During last June's presidential elections in Iran, a man stood in line to vote proudly wearing a T-shirt with an enormous flag covering his chest.
But it wasn't just any flag: It was America's. The photo was a hit online.
It wasn't an isolated incident. Visiting Tajrish, a bazaar and shopping mall in North Tehran last August, I bought a pair of leggings that had Old Glory thrown up all over them. The saleswoman told me that they particularly popular during the very month Iran's new president, Hassan Rouhani, was inaugurated.
Perhaps this is a symbol of the disconnect between how Iranians actually view America, and how Americans view Iran.
According to a poll taken by the 2009 World Public Opinion, 63% of Iranians hold favorable attitudes towards the U.S. For many Americans, Iran seems like an unlikely place where clothing emblazoned with stars and stripes would be trendy.
The stereotypical picture Americans paint of Iran involves mad mullahs, women in chadors and nuclear bombs. According to a Pew Research study, 69% of Americans have a negative view of Iran – and that might be rooted in their limited knowledge of what Iranians are actually like.
It was almost as if this fashion trend amongst Iranians was setting the mood for the historic phone call in September between President Barack Obama and his Iranian counterpart Hassan Rouhani, a call that marked the first contact the nations would make since the 1979 Revolution.
The trendy American flag is perhaps telling of the mood on the ground: the average Iranian no longer had any animosity toward the United States of America.
But this wasn't always the case. My cousin was arrested in 1998 for wearing an American flag T-shirt. As films like Argo and other stereotypical scenes of Iran tend to display, the American flag was never meant to be worn. Rather, it was meant to be burned. That was exactly my thought when my 13-year-old self moved to the Islamic Republic of Iran in 1999. Upon declaring my American identity, I anticipated seeing fire burn in Iranians' eyes.
But instead, I got smiles.
We would proceed to talk about American pop culture, depending on what was cool at the time: Britney Spears, Eminem, Leonardo DiCaprio, Spider-Man, MTV, Harry Potter — the list was unending. Iranians were and continue to be up-to-date on all the latest films and music thanks to the Internet. Bootleg franchises of American fast food continue to pop up in various cities. Despite this, it is important to know that the public's display of animosity people tend to associate with Iran — that not only consisted of flag burning but chants of Marg Bar Amreeka or "death to America" — had mostly to do with a profound instigator: history.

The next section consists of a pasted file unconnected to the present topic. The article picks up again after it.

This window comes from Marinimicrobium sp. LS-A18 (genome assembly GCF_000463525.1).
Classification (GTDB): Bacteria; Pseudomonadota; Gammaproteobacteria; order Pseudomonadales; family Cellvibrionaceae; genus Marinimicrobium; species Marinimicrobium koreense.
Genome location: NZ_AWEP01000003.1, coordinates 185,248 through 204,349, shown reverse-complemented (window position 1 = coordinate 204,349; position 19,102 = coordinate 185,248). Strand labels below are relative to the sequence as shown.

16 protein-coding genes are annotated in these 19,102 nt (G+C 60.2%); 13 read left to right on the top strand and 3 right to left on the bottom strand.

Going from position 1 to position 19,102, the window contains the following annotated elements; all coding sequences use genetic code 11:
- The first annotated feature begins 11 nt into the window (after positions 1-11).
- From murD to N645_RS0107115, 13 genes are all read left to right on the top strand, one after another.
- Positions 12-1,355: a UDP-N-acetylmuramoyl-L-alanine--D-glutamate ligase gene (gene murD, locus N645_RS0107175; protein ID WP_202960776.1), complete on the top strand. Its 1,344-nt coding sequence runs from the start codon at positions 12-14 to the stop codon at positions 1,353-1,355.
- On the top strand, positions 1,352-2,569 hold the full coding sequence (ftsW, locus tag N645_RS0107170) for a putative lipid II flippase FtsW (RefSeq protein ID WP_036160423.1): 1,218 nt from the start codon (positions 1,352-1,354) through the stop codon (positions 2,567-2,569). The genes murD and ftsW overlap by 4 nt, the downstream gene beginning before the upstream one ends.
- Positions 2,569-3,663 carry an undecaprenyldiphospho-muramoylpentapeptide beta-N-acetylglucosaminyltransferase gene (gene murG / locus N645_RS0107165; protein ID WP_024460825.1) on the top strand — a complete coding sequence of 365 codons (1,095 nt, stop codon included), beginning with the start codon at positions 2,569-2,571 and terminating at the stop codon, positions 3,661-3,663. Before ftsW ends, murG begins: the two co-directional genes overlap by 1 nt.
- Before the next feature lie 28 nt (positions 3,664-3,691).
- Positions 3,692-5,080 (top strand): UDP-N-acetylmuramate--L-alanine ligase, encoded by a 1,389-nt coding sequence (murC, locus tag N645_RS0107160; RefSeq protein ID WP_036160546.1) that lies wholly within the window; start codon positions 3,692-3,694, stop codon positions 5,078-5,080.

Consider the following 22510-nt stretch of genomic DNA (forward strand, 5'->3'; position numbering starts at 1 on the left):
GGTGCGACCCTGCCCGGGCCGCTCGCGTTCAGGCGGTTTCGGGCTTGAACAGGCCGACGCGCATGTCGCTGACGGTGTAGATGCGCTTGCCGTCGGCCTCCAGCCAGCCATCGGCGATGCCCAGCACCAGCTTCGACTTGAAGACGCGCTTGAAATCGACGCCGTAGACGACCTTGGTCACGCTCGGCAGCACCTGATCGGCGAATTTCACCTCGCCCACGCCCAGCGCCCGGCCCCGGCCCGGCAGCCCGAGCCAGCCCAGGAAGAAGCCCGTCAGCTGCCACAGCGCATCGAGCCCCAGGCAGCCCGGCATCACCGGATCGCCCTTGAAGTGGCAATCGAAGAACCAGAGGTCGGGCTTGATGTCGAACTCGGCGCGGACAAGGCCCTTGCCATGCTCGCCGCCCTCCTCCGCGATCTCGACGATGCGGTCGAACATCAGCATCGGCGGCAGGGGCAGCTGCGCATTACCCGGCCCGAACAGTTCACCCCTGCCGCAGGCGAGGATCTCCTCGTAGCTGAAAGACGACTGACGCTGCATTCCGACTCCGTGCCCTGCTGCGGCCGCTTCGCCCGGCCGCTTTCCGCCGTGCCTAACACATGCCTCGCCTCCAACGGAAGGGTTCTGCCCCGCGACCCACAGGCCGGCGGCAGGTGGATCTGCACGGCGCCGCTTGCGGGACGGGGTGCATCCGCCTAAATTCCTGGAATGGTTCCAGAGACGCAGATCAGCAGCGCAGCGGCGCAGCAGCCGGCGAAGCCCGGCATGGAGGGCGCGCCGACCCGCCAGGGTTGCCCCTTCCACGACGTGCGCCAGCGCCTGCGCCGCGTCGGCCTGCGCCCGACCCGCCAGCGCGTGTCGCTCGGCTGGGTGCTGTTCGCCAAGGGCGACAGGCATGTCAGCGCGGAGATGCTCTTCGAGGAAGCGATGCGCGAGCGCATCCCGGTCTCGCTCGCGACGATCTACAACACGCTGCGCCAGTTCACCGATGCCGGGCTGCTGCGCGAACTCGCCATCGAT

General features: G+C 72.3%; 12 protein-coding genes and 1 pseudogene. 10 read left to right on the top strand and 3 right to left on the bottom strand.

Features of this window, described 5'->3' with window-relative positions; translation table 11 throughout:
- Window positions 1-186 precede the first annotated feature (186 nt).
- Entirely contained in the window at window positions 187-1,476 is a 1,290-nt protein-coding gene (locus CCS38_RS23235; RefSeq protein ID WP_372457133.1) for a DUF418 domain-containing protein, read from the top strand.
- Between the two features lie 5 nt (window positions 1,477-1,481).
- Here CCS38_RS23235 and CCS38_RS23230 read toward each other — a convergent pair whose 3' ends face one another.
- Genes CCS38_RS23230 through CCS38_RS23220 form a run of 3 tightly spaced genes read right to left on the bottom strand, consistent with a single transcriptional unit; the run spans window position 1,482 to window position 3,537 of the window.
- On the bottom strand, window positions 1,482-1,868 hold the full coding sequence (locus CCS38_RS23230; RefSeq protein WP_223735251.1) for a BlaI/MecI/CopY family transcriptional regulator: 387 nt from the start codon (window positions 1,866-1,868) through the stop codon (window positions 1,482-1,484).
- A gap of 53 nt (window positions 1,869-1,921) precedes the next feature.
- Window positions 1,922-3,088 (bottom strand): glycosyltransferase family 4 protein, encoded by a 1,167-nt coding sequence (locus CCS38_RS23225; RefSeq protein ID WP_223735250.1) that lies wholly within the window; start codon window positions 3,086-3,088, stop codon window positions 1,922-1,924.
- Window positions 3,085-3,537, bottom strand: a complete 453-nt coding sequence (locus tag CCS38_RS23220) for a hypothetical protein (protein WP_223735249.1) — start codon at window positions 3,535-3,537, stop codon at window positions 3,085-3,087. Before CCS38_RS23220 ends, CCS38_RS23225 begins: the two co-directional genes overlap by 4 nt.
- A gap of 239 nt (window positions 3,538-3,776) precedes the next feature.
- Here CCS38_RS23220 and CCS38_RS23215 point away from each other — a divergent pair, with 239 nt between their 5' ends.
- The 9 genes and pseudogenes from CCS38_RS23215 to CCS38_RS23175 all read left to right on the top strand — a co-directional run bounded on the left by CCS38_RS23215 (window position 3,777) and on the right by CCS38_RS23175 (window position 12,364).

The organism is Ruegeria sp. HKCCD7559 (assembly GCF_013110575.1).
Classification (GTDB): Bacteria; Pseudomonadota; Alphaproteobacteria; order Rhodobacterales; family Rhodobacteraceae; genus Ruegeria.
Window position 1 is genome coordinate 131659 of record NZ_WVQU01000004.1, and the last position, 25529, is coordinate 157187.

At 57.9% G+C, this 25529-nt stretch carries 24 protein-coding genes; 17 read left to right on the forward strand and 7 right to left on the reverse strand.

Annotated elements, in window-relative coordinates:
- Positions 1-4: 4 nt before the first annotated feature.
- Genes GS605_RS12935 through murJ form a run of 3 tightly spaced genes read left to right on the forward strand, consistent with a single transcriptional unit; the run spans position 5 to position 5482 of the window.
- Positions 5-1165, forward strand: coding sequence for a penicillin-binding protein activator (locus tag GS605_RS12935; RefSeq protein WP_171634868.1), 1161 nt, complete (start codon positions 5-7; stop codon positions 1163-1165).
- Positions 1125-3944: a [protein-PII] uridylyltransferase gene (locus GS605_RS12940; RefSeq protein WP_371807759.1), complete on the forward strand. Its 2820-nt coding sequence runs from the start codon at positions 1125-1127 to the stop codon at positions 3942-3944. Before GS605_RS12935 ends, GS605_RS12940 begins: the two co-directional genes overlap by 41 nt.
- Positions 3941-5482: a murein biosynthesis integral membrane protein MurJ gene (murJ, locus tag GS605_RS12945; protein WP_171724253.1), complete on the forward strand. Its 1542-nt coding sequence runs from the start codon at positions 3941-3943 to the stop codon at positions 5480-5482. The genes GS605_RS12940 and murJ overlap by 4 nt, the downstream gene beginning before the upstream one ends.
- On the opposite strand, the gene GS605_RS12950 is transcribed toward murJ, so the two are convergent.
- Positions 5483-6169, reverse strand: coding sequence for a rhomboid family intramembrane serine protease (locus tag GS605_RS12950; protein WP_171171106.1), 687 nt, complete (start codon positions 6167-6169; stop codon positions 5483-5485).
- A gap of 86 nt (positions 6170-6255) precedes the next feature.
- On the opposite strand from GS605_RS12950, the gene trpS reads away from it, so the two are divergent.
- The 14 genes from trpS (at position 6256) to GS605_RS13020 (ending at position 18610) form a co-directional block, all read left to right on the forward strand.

In 1979, Iranians were fed up with the United States meddling in its domestic affairs. There was a long list of things Iranians wanted the United States held accountable for: a CIA-backed coup against the country's democratically elected Prime Minister Mohammad Mossadegh in 1953, support of the Shah's dictatorship, and the U.S.' inaction surrounding countless human rights violations the CIA-trained secret police SAVAK committed.
Despite the severing of relations after the hostage crisis that lasted 444 days, the U.S. supported Iraq's tyrant Saddam Hussein during the war between Iran and Iraq in the 1980s, and shot down an Iran Air passenger plane killing 290 on board, an incident for which the U.S. has not apologized. These examples are among the reasons why we still see once a year, several thousand Iranians throughout the country burn the American flag.
Still – Iran might be the place where you'll find the most pro-Western, pro-American stance in the region. And maybe it is time for America (and its government) to understand that.
In my case, while visiting the historical city of Esfahan, Iranians asked me if I was from Texas. Not quite, I responded. I'm from California. An even bigger smile, "Los Angeles?!?" The City of Angels is well-known amongst Iranians, it has the largest population of Iranian diaspora.
Waiting at a stoplight on Valiasr Avenue in Tehran, two street vendors walked the lanes looking for a potential buyer. One was selling a Scream mask, the other wore an American flag and was selling Mickey Mouse ears with blinking lights.
Journalist Nicholas Kristof said it best in 2004: "Finally, I've found a pro-American country."